It’s worth it to spend more money for good quality that will last longer, though it’s not always easy to tell what is better quality and what just costs more. And borrow or rent instead of buying things you’re not going to use often or more than once.
It’s worth it to spend extra now to save in the long run.
It’s worth it not to spend money on cheap crap with the intention of buying it, using it once, and throwing it away.
When we prioritize long-term use and savings over short-term considerations, the benefits are more than just saving money long-term.
We save time: the time it takes to shop for and buy a replacement. Depending on what is being replaced, we might save time on breaking down the old one (think: cheap furniture) and setting up the new.
We save the earth: we use less stuff (which means less resources used in their creation). We create less trash. “Less” also to all of the transportation required in all of the steps prior to and including acquisition and later, trash.
We save space: we don’t have a bunch of cheap (maybe broken) stuff lurking around the house.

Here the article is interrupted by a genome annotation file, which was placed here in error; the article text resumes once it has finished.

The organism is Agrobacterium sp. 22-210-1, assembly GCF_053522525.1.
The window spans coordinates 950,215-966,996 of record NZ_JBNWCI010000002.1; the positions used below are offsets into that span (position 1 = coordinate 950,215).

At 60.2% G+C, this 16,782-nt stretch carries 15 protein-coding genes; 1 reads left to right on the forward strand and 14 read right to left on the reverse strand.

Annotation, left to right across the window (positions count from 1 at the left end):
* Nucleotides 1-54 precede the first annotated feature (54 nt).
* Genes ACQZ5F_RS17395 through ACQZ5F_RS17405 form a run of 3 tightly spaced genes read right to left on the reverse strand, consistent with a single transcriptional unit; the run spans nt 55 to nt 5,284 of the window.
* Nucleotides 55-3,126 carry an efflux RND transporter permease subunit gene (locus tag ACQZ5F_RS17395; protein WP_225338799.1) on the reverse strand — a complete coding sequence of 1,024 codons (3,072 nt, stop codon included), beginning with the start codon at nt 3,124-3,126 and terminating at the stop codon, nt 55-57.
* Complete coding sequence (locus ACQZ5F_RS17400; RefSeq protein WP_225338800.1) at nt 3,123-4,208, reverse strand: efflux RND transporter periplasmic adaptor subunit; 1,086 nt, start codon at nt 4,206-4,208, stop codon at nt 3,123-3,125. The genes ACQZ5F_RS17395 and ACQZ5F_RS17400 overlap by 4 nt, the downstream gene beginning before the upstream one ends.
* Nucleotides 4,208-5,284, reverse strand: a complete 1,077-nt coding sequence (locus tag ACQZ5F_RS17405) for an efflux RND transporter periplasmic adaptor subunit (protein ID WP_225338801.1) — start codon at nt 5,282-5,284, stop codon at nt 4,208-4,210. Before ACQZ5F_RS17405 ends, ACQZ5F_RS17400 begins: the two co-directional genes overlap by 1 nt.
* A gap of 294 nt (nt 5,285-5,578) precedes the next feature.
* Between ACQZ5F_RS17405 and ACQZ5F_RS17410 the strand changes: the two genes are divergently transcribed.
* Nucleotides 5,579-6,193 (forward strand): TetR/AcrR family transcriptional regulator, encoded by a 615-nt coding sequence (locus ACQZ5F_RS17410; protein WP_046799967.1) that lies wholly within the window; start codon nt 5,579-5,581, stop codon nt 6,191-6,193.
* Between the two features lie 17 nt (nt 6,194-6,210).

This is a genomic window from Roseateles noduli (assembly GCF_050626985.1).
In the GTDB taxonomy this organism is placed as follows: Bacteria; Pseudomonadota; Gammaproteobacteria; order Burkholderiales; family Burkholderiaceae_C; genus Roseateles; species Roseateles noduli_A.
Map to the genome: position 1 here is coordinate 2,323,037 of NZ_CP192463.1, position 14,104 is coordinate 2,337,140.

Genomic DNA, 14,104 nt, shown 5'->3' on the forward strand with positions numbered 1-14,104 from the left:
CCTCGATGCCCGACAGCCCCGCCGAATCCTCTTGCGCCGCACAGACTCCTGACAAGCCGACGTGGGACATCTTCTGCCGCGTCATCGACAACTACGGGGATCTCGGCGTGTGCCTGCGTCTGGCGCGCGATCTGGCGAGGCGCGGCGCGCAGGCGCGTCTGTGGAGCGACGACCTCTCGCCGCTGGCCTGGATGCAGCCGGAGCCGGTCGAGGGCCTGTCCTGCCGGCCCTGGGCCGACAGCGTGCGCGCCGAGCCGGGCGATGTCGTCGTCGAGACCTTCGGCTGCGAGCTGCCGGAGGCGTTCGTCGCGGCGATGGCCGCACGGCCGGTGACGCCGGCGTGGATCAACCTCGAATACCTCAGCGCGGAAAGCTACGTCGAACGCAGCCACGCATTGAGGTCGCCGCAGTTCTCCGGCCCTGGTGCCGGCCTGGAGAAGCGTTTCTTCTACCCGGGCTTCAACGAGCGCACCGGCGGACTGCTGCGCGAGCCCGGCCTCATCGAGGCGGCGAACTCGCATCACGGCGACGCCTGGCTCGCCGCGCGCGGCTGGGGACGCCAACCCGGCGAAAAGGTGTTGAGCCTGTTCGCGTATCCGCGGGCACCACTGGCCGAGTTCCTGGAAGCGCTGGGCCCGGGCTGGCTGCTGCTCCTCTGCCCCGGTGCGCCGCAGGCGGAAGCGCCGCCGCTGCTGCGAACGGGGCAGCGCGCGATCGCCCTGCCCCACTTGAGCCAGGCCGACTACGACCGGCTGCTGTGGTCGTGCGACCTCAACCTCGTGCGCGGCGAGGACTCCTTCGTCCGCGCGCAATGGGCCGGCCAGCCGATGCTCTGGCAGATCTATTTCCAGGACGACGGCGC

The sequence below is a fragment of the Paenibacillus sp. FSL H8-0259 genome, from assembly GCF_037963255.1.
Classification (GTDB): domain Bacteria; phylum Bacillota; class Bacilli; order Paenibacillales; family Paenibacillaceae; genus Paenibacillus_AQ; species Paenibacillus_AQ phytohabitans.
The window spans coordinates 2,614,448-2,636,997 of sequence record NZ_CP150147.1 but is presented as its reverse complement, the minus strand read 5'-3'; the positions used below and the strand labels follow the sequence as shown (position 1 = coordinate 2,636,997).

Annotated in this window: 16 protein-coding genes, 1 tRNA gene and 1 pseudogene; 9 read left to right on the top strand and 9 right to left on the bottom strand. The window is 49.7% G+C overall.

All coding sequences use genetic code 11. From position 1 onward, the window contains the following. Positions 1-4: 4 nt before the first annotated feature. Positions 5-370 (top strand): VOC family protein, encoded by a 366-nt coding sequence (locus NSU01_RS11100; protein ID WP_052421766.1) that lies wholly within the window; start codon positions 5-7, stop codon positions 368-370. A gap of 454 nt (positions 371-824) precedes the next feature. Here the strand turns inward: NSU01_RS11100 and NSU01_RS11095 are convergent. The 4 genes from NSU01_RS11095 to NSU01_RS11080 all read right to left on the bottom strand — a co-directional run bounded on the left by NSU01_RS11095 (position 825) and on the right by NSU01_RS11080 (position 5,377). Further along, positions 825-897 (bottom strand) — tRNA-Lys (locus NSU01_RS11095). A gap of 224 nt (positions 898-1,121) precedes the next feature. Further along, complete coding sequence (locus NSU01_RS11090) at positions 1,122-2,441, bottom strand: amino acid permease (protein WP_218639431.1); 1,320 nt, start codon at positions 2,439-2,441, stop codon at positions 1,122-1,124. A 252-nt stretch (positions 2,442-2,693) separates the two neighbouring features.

We vote with our dollars: money is the loudest voice in capitalist America. When you buy more items that are good quality, you add your voice to the growing number of people saying “I want products that last.” The more of us there are, the more availability of these products grows.
Examples of these purchases might be:
- reusable water bottles (instead of disposable)
- reusable lunch boxes (instead of bags)
- reusable shopping bags (little to no financial gain but significant gain on storage and environment)
- reusable kitchenware (tablecloths, napkins, placemats, dishes, glasses, silverware, baking trays)
- rechargeable batteries
- good quality furniture
- good quality sheets and towels
- good quality clothes and shoes
- rent tools
- use the library for books and movies
- buy second-hand (wood furniture, bikes, tools, books, clothes, certain sports equipment)
That’s just off the top of my head. There are endless others.